Black Crows Navis Birdie Ski - Women's

Black Crows Navis Birdie Ski - Women's
$699.95
Navis Birdie Ski - Women's by Black Crows
Price subject to change | SKU: BKC001P

Black Crows Navis Birdie Ski - Women's

Having a ski for never-evers and beginners is nice and thoughtful, but it's not really Black Crows' MO. The Chamonix-based setup likes to build boards that go fast and big, and their women's skis, like the Navis Birdie Ski, are no exception. A slightly tweaked version of the men's Navis, the Birdie is a reasonably traditional all-mountain charger that's been tweaked in a few key spots to make it a little more versatile and fun. Wanting to blend stability with quickness, Black Crows built it with a semi-cap construction, which employs ABS sidewalls that taper to a cap construction towards the tip and tail, giving you tons of edge bite underfoot with a quick, poppy feel in the extremities. This construction works in concert with the "single beak and a half" rocker profile--progressive tip rocker, camber underfoot, and a slightly raised tail--to give the Navis a solid feel in variable snow, float in pow, and quickness in tight spots, so you can really rally the whole mountain without sweating the small stuff.To lighten things up for smaller riders, Black Crows built the Navis with a poplar wood core, which is light and energetic, and laid it up with multiple layers of fiberglass to keep things stable as a table when you're maching through chunder or hitting big lines at high speeds. The tip and tail have gentle taper, which prevents them from hanging up when you're riding in soft snow, so you can milk pow slashes like it's no big deal. The Birdie also has a slightly softer flex than the men's Navis, and Black Crows built it with the recommended mounting point a little bit forward, so you don't have to fight to stay aggressive and in the front of your boots.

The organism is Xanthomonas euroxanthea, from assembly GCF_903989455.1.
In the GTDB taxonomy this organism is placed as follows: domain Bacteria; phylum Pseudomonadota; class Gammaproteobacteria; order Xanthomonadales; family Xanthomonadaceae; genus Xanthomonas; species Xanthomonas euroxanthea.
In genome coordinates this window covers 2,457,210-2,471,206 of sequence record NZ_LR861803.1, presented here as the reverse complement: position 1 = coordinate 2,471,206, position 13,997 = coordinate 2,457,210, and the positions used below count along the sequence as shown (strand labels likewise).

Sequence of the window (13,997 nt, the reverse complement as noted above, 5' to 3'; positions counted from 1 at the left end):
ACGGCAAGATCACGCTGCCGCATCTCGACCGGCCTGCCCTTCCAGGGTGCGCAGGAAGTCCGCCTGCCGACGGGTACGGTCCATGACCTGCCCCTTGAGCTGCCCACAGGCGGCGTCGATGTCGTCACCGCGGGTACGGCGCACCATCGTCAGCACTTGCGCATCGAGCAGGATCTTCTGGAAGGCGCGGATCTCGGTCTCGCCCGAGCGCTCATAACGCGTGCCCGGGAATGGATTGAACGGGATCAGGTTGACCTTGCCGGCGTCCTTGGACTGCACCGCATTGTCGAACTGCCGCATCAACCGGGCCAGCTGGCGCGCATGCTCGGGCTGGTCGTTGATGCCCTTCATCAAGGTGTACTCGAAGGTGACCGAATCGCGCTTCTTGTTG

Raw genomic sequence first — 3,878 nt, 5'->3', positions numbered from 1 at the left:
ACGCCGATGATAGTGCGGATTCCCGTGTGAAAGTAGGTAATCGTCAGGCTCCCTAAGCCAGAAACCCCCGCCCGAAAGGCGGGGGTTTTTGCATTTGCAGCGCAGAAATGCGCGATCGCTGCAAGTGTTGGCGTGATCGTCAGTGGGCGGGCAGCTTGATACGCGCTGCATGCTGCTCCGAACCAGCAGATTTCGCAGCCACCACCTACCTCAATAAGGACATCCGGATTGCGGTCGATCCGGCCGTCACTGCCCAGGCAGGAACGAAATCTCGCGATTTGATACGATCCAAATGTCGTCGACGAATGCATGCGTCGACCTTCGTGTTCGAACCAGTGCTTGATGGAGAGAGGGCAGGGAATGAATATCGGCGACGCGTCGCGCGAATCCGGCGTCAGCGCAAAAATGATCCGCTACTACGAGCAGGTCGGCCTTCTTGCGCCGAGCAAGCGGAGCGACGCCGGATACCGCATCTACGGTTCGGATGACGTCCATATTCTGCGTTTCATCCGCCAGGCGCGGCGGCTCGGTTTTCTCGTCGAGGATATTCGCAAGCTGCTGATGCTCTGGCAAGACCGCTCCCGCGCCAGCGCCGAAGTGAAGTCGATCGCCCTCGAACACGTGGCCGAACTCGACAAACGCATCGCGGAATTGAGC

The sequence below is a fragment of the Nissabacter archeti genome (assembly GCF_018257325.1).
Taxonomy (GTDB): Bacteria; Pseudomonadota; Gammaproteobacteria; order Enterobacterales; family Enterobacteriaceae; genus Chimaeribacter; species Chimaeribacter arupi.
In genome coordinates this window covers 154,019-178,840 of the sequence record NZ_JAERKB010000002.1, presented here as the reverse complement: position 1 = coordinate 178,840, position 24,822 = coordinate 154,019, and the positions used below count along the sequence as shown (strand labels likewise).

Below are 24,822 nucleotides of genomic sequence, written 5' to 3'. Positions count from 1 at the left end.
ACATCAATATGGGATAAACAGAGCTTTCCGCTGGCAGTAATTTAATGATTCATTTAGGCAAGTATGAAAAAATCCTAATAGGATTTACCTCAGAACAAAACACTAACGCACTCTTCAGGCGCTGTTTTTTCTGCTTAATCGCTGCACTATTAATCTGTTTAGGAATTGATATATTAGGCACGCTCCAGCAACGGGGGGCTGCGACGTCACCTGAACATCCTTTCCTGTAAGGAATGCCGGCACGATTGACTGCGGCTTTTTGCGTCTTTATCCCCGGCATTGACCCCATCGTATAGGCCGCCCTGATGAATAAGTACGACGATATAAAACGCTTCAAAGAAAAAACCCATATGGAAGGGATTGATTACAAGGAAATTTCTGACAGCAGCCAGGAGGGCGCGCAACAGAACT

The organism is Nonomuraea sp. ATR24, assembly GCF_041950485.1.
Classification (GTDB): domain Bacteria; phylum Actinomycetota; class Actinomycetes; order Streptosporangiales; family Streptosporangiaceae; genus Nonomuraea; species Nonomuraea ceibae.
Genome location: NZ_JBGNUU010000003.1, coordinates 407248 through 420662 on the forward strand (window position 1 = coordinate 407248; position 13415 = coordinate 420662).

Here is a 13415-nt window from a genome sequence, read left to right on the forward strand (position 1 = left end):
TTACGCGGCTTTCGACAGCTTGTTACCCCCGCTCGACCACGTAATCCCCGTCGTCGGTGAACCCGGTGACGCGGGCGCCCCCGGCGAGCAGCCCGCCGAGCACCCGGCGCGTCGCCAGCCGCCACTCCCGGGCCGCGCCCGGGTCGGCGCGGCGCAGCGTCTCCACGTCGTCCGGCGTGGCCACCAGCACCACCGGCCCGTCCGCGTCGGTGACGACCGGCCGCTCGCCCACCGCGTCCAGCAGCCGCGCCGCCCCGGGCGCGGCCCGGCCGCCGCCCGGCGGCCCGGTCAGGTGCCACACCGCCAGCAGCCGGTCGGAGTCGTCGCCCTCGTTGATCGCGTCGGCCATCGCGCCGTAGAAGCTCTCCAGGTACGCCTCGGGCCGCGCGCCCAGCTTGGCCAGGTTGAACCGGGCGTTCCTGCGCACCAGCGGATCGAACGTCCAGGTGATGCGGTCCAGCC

October's Featured Park
Arches National Park is known for its' remarkable natural red sandstone arches. With over 2,000 catalogued arches that range in size from a three-foot opening, to Landscape Arch which measures 306 feet from base to base, the park offers the largest concentration of natural arches in the world.
October's Animal
Most commonly found in the tundra of Rocky Mountain National Park, the pika is a close relative of the rabbits and hares, with two upper incisors on each side of the jaw, one behind the other. Being rock-gray in color, pikas are seldom seen until their shrill, metallic call reveals their presence.